|Van Gogh's self portrait at The Met|
We wanted to have one special meal during our visit to New York but we didn't want to go too contemporary, so after a bit of research it seemed like Minetta Tavern would tick our boxes. The menu seemed very traditionally American and - as we discovered when we arrived - the setting most definitely was too. With its checkerboard flooring and wood-panelled walls it looked like the sort of place that Ray Liotta and Joe Pesci would've rocked up at in Goodfellas. This is a good thing.
As we were booked in for the earliest sitting at 5:30PM and arrived a little early we were ushered through to the small bar area for a drink first as the tables were still being readied. Once all was set we were shown to our table and presented with the menus and wine list. The grilled oysters looked good for starters and indeed they were, lightly seared and coated in chilli butter. The special of the scallops was also delicious, served cold and plump with a vegetable garnish.
After having read so much about the black label burger it was the only choice (well for two of us anyway, with the other going for the Minetta burger instead). Our waiter advised that the burgers tended to be cooked under rather than over so we went for medium rare to be on the safe side. This proved a wise choice as the burgers were all still very pink. Indeed the black label burger was more like a steak tartare than a burger, albeit one with a beautifully seared exterior. It was served with a lightly grilled and not too hefty bun, a generous helping of crunchy fries and a nicely sharp gherkin. No foams or airs here - just perfectly cooked food.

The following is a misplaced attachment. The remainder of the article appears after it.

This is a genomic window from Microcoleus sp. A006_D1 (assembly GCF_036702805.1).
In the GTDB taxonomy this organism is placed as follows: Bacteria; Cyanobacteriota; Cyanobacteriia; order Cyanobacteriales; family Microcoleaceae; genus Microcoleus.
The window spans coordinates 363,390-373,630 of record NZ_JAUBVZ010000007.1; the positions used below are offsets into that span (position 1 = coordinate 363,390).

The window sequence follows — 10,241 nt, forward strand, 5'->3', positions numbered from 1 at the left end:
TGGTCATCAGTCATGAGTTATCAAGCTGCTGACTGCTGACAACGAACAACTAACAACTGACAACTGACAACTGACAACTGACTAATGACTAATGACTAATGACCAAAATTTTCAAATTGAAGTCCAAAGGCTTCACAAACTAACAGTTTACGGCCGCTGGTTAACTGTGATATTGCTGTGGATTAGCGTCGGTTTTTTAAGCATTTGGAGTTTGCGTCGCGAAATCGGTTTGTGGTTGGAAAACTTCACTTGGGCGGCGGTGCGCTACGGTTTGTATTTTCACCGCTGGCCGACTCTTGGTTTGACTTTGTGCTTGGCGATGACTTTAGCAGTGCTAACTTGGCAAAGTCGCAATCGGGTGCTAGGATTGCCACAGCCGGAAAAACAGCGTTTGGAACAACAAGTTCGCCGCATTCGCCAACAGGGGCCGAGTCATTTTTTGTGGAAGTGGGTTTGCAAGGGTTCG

We accompanied our meal with a couple of excellent cocktails and finished off with a foamy cappuccino each - it somehow seemed more fitting given the surroundings. The evening wasn't cheap but the food was delicious and I think it's great that Michelin recognises this. You don't always need frills and fancy presentation for a dinner to be memorable - and our dinner at Minetta Tavern was just that.
Our last day. Boo. The time had gone far too quickly and there were so, so many things we hadn't yet done. One of these things was sampling some authentic New York cheesecake, so after a bit more retail therapy and a walk back up sunny 7th Avenue we paid a call to Junior's.
|The cheesecake defeated us all|